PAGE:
2. The problems at gun shows, and specifically their role in providing access to guns for criminals, was already being reported in the national media. A September 3, 1978 Washington Post article, “Celebration of Gun Lovers,” described an annual gun show in Hillsville, Virginia. In it, ATF officials complained about the number of illegal sales by dealers: “Last year three men were arrested for selling guns illegally, according to ATF officials. `The problem with shows like these is that recordkeeping is so minimal,’ an ATF official said. `Even though there isn’t supposed to be any selling of guns, there is. And because the recordkeeping is so bad, they’re very hard to trace. It simply provides another source for people who shouldn’t acquire guns to try and acquire them.'” Less than a year earlier the Post had reported that in 1976 three out-of-state dealers were charged with illegally selling handguns at two shows in Baltimore. The dealers also failed to report the purchasers’ names and the guns’ serial numbers. Another Post story reported that in December 1977, federal agents seized more than 700 weaponsincluding submachine guns, sawed-off shotguns, and bazookasand an estimated 60,000 rounds of ammunition in a crackdown on illegal firearm sales in Maryland and Virginia. Of the five persons arrested, two were gun dealers. A spokesperson for ATF in Baltimore said that many of the sales were taking place at gun shows and in parking lots.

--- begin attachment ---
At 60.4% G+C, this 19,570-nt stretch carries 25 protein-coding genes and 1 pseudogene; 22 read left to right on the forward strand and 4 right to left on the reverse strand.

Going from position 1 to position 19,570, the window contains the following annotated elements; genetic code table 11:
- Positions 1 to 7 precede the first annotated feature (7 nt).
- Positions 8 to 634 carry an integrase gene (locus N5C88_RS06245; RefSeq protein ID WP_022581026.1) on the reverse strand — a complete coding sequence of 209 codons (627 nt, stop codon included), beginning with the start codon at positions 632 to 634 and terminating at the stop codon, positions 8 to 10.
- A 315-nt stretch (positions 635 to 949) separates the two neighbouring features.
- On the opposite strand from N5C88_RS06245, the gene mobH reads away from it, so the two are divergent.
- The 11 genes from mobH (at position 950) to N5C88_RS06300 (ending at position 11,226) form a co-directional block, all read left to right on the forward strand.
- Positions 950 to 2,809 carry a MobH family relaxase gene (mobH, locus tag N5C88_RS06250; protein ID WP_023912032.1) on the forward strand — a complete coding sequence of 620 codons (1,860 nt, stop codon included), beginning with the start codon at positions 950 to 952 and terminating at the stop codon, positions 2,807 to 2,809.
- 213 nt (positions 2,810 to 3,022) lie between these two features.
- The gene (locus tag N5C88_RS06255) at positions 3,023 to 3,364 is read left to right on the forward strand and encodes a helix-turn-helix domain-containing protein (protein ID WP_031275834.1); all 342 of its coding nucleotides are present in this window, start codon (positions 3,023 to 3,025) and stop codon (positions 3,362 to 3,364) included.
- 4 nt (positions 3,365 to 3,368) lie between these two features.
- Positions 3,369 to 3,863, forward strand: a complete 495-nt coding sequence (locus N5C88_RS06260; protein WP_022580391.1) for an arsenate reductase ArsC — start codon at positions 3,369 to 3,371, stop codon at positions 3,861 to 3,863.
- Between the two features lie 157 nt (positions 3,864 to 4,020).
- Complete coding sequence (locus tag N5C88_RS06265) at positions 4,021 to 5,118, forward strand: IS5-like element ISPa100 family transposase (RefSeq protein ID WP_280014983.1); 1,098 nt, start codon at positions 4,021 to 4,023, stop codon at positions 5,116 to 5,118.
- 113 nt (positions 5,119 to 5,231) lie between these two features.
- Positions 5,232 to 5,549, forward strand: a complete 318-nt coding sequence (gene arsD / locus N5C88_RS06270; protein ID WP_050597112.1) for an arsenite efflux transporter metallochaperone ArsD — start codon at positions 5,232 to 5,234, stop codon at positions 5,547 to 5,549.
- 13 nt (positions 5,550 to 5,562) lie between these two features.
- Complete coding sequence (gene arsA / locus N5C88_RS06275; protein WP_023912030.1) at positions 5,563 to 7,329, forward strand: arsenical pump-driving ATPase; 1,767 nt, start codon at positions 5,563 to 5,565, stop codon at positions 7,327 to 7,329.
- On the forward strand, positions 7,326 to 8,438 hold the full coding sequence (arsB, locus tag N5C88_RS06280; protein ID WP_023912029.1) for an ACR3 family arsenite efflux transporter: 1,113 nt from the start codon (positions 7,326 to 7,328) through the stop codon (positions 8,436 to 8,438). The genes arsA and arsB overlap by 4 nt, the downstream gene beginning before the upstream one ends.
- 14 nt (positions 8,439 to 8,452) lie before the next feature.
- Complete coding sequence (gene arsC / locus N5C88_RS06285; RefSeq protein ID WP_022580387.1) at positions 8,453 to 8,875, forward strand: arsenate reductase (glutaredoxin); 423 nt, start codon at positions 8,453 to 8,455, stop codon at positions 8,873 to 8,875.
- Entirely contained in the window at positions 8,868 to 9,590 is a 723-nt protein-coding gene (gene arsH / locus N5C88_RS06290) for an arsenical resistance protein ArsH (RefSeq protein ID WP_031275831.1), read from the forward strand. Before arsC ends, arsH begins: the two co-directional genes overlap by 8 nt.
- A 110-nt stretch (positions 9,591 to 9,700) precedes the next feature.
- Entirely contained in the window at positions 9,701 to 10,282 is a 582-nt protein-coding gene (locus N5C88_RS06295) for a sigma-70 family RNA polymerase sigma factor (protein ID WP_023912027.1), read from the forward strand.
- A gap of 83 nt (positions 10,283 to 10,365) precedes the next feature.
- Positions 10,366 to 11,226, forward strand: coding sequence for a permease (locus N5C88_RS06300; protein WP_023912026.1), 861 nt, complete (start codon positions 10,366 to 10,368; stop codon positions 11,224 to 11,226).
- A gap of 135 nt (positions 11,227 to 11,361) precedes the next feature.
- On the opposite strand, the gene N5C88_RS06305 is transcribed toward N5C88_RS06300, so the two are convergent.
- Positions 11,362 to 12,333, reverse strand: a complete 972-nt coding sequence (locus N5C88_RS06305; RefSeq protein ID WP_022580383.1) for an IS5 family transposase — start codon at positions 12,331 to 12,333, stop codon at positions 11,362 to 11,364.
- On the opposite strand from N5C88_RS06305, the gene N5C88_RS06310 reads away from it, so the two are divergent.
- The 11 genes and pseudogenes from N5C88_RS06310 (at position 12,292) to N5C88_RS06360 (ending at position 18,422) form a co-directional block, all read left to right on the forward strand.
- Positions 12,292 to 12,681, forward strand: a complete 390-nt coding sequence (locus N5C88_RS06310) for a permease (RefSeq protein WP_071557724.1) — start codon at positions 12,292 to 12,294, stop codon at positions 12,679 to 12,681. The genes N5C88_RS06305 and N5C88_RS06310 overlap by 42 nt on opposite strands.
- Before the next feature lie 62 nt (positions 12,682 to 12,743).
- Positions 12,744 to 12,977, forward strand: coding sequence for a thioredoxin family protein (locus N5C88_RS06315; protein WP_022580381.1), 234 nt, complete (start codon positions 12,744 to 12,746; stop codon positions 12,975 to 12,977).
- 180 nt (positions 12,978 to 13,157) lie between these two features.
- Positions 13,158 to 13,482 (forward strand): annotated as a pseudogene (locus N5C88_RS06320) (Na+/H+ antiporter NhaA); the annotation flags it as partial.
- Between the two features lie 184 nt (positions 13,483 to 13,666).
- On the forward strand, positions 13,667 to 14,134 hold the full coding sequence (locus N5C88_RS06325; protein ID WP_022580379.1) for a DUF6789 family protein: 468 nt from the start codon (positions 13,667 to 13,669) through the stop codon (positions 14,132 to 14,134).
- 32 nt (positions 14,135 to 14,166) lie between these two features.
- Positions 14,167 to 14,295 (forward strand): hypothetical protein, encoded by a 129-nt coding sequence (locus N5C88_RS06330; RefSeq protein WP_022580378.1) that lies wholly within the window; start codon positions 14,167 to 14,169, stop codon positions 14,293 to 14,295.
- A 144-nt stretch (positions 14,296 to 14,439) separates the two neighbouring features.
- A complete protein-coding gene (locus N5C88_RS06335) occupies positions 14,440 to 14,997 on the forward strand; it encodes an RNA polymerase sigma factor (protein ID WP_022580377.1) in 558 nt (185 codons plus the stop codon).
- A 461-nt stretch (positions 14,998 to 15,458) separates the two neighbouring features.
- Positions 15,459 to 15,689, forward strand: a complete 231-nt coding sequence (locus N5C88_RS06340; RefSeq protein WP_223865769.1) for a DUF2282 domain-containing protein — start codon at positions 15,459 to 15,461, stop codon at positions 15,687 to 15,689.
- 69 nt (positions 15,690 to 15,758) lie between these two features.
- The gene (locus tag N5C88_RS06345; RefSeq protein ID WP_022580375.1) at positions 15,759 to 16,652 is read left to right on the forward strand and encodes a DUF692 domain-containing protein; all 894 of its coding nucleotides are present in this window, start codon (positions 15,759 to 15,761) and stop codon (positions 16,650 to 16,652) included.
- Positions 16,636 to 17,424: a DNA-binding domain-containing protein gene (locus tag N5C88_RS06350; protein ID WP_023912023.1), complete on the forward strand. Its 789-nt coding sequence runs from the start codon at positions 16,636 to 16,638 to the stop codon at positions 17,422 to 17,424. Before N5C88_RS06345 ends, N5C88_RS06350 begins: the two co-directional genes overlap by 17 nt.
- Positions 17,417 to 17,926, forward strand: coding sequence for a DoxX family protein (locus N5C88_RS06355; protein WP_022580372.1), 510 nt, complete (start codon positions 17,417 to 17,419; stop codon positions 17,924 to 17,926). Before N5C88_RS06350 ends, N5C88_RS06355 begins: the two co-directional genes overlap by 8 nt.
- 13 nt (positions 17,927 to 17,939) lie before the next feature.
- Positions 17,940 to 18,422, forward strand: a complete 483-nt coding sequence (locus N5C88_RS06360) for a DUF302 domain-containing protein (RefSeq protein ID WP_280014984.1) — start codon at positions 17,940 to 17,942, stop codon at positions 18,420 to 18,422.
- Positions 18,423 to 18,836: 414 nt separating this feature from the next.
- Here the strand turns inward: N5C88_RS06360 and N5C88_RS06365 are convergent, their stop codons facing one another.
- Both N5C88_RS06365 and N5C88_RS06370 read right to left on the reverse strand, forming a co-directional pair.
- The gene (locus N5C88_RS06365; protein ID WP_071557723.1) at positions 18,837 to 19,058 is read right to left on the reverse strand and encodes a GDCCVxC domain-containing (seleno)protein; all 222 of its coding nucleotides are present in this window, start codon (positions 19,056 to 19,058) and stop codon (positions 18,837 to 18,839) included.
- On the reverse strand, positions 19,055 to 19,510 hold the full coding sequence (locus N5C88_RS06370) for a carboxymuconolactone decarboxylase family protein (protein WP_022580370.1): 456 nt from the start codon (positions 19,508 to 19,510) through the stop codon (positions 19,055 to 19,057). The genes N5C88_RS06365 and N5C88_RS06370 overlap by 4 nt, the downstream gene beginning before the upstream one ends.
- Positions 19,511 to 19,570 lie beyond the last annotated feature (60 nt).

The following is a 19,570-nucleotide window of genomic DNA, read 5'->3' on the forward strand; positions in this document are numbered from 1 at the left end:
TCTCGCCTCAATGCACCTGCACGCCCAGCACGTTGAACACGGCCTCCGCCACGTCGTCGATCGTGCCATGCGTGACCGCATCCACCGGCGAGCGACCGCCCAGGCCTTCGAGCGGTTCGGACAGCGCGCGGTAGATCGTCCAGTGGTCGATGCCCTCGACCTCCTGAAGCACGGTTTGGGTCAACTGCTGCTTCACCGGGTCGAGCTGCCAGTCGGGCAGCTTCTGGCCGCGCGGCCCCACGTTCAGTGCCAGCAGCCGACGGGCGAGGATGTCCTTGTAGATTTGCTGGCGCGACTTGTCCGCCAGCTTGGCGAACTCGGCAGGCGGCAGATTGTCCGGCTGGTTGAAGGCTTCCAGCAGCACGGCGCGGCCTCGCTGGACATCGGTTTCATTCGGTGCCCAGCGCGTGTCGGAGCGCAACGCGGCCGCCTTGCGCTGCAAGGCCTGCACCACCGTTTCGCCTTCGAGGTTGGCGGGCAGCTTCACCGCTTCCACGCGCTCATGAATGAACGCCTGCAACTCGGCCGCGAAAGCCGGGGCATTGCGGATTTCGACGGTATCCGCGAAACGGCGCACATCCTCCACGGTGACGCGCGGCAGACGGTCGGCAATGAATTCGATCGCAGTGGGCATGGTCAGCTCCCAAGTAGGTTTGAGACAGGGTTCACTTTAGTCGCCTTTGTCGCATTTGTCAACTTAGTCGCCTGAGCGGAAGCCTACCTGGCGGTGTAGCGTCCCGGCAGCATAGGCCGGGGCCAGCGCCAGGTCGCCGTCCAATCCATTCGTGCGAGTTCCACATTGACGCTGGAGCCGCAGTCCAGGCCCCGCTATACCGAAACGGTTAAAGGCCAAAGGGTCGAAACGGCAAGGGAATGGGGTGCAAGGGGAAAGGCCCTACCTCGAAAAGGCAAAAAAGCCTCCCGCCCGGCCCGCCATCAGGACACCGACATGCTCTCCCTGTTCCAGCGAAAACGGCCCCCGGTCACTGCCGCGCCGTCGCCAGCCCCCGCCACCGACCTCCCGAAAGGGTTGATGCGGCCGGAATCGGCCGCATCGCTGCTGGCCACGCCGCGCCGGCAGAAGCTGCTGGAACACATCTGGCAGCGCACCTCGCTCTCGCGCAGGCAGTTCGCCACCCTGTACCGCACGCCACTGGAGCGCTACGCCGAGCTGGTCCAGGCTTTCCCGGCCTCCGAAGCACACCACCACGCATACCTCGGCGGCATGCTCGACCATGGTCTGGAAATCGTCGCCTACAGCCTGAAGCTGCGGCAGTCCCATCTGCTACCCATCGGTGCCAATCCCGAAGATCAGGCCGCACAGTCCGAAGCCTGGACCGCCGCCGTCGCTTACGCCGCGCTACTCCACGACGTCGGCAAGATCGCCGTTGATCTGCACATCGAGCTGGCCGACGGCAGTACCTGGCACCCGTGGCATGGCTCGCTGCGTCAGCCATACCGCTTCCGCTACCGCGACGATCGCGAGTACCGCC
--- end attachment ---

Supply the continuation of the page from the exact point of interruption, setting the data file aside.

3. Dealers were allowed to sell at “gun shows” and “events” which were “sponsored by any national, State, or local organization, or any affiliate of such organization, devoted to the collection, competitive use, or other sporting use of firearms, or an organization or association that sponsors events devoted to the collection, competitive use, or other sporting use of firearms in the community.”
  4. 49 Fed. Reg. 46891 (Nov. 29, 1984).